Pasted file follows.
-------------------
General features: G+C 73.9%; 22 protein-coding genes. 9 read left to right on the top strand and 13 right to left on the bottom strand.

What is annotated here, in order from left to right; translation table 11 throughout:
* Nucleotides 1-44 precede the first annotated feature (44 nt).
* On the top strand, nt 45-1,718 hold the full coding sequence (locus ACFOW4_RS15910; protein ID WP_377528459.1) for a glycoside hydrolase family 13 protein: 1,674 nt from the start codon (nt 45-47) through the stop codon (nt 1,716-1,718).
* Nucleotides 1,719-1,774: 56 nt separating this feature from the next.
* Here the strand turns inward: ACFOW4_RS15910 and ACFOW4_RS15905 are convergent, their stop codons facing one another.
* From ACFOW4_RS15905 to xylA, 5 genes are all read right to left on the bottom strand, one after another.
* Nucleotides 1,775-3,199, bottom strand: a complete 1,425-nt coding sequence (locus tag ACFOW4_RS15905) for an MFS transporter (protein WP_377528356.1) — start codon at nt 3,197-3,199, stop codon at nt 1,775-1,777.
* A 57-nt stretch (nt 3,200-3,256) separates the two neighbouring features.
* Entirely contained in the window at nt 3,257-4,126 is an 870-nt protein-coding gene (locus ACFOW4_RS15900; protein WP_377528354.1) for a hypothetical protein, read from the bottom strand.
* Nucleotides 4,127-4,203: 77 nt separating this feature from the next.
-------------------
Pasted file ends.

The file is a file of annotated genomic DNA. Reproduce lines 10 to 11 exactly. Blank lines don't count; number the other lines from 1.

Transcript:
* Entirely contained in the window at nt 3,257-4,126 is an 870-nt protein-coding gene (locus ACFOW4_RS15900; protein WP_377528354.1) for a hypothetical protein, read from the bottom strand.
* Nucleotides 4,127-4,203: 77 nt separating this feature from the next.